Tuesday, May 24, 2016

Introducing ... the Jetfire Guitar!!!

All the way back in April, 2008, my son Eliot Erlandson drew out a quick pencil sketch for a guitar we wanted to build together.  We knew it had to be a kind of "Jetson's" type of retro look ... maybe it could look like a rocket or something.

Then, too, we knew we would build it based on some hardware (bridge, tremelo, and pickups) from Hallmark Guitars, since I own two Hallmarks, and love the way they sound.  Other than that, we didn't constrain ourselves too much.  We wanted a solid-body electric with two single-pole pickups, with the body being out of mahogany.

Here are some photos from our eight-year journey (in fits and starts) to get this concept of Eliot's brought into reality.  Today, it is a gorgeous, very playable electric guitar (videos to come!) with a gorgeous Candy Magenta paint job using House of Kolor automotive paint.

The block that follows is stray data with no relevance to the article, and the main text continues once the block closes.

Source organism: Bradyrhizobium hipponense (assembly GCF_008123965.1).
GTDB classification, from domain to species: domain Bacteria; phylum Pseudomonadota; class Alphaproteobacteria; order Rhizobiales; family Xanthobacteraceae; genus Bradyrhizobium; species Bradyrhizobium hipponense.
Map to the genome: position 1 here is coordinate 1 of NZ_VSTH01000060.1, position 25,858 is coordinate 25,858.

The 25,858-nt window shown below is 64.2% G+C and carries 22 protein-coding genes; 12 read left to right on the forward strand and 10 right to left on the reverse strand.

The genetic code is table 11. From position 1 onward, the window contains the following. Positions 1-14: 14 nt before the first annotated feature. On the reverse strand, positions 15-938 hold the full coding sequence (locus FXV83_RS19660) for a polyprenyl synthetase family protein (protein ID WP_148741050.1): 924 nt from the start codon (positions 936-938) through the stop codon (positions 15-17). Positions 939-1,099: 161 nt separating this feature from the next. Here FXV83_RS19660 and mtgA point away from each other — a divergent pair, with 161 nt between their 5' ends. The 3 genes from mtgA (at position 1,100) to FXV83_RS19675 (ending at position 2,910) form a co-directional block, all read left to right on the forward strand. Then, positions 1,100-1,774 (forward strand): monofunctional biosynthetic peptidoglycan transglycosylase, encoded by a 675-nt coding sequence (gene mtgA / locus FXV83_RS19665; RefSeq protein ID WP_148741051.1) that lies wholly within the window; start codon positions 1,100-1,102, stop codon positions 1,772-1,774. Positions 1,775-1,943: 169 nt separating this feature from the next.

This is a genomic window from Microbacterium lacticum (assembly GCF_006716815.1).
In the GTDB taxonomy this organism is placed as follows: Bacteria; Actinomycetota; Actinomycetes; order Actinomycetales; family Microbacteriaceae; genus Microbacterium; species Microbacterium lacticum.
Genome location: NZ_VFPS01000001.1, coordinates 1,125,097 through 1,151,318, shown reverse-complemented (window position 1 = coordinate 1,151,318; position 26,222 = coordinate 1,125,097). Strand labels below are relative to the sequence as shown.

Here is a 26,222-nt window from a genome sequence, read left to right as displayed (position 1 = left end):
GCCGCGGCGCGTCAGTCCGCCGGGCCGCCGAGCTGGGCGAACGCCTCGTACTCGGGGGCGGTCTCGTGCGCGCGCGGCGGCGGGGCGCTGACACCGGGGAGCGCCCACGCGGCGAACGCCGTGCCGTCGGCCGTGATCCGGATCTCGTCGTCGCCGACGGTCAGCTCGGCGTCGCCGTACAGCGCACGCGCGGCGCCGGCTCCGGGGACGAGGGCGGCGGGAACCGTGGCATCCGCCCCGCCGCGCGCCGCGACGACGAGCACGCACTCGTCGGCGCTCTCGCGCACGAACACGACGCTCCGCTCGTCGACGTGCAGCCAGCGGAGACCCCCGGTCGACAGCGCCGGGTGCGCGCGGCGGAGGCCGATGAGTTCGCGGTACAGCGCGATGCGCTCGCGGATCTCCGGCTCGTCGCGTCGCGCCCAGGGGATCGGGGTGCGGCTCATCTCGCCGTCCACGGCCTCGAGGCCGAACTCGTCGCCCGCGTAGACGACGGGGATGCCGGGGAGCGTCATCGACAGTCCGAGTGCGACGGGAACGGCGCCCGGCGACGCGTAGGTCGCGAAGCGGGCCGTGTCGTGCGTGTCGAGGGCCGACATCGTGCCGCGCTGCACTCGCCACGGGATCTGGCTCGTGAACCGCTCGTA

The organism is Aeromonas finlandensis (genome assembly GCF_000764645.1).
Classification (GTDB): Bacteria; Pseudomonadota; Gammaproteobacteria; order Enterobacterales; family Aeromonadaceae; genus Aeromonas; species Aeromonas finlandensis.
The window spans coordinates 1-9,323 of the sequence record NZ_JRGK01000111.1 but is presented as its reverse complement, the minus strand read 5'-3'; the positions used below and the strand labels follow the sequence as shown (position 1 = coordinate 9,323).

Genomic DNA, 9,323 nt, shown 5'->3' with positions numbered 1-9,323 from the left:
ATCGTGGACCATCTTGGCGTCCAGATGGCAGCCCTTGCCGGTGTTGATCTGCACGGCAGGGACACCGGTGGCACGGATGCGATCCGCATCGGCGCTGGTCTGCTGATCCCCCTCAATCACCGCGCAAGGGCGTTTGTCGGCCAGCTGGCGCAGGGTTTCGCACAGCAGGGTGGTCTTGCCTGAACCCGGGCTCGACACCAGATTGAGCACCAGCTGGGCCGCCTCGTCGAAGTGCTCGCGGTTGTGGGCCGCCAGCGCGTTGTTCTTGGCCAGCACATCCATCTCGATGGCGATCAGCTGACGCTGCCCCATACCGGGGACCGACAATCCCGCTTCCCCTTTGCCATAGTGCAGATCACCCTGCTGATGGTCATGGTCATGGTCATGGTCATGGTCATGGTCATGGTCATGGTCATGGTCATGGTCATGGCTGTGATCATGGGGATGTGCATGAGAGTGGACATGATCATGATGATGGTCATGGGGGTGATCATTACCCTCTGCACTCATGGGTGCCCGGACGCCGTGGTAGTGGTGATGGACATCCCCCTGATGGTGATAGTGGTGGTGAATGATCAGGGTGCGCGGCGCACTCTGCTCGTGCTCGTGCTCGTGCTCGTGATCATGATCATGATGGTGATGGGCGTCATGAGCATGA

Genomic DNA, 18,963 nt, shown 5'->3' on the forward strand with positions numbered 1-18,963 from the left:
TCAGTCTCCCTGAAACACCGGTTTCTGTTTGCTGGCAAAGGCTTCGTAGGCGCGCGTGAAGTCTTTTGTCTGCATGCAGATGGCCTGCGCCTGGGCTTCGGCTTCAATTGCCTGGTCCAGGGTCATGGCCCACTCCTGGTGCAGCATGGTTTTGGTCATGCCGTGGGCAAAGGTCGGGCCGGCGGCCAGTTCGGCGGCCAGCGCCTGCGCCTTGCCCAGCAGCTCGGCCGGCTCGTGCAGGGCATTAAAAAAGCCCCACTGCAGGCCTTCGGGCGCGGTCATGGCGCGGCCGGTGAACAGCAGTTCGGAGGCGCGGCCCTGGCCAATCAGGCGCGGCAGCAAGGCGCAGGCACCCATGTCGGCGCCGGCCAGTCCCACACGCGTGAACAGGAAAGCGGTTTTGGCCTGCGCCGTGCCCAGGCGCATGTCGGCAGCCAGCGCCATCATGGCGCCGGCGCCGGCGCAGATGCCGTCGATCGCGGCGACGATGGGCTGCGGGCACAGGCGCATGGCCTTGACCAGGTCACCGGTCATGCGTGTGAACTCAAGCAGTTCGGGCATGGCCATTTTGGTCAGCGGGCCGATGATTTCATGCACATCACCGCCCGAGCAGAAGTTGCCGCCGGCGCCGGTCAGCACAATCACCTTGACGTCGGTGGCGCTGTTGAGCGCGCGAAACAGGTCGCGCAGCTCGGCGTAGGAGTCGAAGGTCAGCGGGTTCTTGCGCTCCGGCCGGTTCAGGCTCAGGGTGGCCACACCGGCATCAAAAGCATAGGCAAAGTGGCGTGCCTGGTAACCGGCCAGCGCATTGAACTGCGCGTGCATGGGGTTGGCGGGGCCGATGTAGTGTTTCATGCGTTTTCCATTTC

Routing out the body ...

Eliot cut the body shape out with a band saw ...

The plan all along was to have all the electronics mounted to a fairly large pickguard, and we stuck to that plan ...

Finally, the big day came, and we had the beast painted by Clifton Darnell of Darnell Rod & Kustom.  Fabulous!  When the sun hits this baby, it shatters your retinas!

Monday, May 2, 2016

Changing the Way I Pray

I'm changing the way I pray for people. In the past, I generally prayed for good things to happen to good people, for good people to be delivered from their troubles, and for bad things to happen to bad people (Oh, don't pretend to be shocked! David did this all the time in the Psalms.).